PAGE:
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Biography of Marc Seguin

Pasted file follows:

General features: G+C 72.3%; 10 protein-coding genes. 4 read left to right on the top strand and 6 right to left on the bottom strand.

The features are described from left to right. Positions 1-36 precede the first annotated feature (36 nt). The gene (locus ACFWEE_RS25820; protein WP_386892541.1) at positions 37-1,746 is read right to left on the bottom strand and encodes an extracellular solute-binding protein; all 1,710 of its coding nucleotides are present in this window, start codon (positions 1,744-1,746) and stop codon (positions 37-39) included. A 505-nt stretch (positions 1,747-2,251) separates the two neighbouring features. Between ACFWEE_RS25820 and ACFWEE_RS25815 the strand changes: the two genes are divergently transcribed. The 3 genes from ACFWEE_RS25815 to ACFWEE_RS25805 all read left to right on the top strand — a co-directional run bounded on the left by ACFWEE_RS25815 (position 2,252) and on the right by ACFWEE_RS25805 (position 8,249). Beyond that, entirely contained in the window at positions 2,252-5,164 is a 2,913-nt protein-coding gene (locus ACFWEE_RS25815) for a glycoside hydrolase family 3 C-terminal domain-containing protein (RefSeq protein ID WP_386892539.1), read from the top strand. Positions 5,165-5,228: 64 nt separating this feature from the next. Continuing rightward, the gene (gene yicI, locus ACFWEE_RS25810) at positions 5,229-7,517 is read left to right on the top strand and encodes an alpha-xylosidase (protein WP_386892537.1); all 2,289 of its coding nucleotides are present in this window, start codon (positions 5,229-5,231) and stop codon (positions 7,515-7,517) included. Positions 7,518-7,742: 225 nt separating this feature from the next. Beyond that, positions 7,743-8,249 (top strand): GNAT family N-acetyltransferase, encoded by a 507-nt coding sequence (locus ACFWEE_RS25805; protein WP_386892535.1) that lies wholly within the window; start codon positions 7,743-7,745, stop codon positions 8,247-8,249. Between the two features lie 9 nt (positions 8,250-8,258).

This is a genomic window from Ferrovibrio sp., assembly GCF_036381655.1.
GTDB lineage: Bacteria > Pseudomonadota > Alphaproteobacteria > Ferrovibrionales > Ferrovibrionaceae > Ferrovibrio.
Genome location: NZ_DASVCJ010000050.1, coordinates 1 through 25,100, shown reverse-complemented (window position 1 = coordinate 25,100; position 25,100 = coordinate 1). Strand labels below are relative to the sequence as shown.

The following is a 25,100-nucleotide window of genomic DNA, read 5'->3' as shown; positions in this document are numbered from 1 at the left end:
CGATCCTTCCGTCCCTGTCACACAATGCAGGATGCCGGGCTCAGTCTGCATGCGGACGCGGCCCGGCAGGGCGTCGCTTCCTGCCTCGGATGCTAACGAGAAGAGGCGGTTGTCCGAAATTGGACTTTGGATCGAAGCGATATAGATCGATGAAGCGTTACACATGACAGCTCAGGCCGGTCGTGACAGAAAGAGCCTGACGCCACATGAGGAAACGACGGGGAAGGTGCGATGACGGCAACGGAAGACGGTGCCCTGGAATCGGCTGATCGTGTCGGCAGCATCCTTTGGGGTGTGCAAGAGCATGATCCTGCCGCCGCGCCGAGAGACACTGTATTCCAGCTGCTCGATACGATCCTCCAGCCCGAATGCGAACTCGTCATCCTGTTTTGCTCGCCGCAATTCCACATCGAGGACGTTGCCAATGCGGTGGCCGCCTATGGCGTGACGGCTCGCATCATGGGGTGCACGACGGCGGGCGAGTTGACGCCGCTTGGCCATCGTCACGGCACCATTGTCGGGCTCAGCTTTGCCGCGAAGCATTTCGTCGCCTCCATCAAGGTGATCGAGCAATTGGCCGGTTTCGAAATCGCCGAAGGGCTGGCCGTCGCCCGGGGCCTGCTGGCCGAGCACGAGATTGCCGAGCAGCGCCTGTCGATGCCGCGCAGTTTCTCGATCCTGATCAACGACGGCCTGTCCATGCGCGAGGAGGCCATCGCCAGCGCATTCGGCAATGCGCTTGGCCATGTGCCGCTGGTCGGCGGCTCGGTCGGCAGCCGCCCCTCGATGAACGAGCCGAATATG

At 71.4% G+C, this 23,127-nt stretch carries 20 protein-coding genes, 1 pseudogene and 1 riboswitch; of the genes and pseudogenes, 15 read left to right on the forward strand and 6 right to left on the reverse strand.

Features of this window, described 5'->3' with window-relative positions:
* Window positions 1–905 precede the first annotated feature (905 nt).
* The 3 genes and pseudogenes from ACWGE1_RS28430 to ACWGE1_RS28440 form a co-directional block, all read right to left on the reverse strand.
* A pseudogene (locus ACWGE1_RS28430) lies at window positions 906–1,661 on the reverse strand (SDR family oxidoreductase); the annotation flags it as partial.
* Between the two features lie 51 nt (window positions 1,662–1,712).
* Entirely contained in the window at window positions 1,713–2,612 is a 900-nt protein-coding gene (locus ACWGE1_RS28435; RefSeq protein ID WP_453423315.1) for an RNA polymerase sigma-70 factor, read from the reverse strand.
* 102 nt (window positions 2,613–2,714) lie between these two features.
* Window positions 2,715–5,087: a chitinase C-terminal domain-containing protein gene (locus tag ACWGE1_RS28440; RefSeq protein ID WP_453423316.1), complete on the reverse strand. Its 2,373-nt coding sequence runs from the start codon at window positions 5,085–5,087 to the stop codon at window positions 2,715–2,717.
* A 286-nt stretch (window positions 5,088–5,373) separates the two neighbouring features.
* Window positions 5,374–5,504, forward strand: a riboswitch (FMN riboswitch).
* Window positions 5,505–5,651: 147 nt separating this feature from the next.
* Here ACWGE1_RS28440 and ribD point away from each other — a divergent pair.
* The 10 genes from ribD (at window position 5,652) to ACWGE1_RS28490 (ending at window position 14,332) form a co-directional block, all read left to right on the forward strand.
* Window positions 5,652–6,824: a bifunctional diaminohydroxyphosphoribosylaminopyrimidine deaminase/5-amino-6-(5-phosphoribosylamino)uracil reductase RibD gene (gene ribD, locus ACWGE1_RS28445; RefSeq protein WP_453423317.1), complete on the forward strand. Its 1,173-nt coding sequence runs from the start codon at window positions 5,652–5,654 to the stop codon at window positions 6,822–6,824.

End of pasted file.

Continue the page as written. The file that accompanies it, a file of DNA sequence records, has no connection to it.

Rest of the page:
Marc Seguin, who is the French and Belgian consul at St. Louis, was born in Lyons, France, June 9, 1877, and is the son of Augustin and Marguerite de Montgolfier Seguin, both of Annonay, France. He is descended from a well known family of French inventors. His grandfather, Marc Seguin (1783-1875) for whom he was named, invented the suspended bridge in 1823, and the tubular boiler in 1825, and the latter applied to the locomotive made its high speed possible. The famous “Rocket” brought out by Stephenson in 1829 was equipped with a tubular boiler invented by Marc Seguin, who in 1830 built the first French railway, known as the Lyon-St. Etienne. He was a member of the French Institute and was regarded as one of the prominent scientific men and inventors of his native country. Marc Seguin is also a descendant in direct line of the brothers Joseph and Etienne de Montgolfier, inventors of the balloon, the first, ascension having taken place in 1783 at Annonay, their native city. The family was ennobled by King Louis XVI of France. The coat of arms of the Seguin family bears the motto “Plus d’honneur que de profit” (More honor than profit). Augustin Seguin, father of Marc Seguin, was a well known civil engineer and iron manufacturer of France, the important steel mills known as “Forges et Founderies de I’Horme” having been for many years under his active management. He was also a paper manufacturer, managing among other industries of that character the famous firm “Canson et Montgolfier” of Annonay, the oldest paper mills of France, having been founded in the...

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